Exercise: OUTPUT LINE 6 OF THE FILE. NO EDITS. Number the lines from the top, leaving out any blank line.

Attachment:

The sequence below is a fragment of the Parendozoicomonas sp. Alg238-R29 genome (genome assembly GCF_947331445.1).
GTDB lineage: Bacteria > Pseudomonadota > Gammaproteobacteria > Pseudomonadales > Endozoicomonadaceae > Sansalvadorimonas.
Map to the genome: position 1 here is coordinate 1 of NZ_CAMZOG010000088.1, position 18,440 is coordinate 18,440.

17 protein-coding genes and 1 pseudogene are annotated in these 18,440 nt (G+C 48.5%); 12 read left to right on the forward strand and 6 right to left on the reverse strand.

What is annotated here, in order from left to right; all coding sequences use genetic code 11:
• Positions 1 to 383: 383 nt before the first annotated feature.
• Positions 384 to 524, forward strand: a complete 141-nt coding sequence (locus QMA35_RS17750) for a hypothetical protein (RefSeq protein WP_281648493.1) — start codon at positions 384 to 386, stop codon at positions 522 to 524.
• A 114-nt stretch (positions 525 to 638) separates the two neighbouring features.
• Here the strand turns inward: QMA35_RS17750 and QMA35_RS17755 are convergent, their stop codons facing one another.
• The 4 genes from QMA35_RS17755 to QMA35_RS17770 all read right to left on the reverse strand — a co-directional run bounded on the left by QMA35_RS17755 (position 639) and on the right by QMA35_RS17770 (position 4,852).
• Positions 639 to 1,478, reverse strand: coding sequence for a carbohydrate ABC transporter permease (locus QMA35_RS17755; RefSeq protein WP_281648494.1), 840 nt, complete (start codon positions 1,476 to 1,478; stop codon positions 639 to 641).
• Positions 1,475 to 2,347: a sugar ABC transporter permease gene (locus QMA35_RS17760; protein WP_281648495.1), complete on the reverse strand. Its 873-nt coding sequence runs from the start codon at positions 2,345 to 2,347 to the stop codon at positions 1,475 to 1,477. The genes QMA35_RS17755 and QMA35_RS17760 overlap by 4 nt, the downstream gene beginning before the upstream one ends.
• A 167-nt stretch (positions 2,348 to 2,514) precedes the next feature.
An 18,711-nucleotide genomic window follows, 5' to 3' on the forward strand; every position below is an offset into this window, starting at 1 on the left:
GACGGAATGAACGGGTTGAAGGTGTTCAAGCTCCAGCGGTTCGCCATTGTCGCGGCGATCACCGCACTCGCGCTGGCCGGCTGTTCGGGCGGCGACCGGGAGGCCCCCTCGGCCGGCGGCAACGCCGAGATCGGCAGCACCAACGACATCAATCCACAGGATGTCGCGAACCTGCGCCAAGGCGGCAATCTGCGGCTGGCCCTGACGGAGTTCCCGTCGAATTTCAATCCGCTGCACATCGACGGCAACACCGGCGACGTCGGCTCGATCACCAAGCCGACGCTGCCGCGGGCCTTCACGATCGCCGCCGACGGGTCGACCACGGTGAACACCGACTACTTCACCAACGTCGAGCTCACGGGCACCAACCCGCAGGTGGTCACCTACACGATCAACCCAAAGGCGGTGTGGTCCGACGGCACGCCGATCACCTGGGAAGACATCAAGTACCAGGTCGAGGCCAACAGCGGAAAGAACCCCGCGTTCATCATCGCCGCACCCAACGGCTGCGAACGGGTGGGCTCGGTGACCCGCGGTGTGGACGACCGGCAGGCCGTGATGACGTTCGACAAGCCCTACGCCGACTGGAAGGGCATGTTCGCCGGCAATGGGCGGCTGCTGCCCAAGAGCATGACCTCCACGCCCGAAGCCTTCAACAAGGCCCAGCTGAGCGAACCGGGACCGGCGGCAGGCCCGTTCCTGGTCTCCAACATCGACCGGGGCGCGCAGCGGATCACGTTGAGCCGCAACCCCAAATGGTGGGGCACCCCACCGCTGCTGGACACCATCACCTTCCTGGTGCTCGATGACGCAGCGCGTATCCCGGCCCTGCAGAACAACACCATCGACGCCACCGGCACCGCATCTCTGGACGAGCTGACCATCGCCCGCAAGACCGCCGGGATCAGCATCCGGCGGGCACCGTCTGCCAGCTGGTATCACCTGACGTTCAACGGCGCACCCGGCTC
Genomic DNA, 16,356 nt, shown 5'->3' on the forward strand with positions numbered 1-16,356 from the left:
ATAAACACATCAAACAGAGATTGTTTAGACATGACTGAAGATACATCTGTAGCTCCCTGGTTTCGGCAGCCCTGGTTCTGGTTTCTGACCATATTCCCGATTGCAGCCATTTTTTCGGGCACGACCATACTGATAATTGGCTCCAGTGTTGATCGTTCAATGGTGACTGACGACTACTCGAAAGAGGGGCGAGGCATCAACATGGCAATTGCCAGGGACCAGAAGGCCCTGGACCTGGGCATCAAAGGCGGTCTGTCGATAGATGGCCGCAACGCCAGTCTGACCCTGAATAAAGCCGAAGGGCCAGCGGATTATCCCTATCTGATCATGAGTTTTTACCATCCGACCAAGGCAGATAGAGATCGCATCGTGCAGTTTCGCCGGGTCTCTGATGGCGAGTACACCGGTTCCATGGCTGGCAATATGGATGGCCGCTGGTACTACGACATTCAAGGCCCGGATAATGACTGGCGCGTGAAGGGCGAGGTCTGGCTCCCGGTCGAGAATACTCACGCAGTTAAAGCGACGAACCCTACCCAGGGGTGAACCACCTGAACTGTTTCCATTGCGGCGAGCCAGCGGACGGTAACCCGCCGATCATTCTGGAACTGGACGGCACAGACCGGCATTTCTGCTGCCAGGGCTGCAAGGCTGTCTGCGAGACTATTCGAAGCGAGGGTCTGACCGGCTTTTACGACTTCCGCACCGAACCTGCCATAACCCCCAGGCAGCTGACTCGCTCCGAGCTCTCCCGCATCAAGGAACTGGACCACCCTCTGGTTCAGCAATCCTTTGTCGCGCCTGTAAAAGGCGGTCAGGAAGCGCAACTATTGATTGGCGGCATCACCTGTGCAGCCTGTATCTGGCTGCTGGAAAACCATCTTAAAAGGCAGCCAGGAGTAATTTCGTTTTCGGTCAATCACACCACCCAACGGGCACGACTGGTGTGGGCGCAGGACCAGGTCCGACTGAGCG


• Positions 1 to 383: 383 nt before the first annotated feature.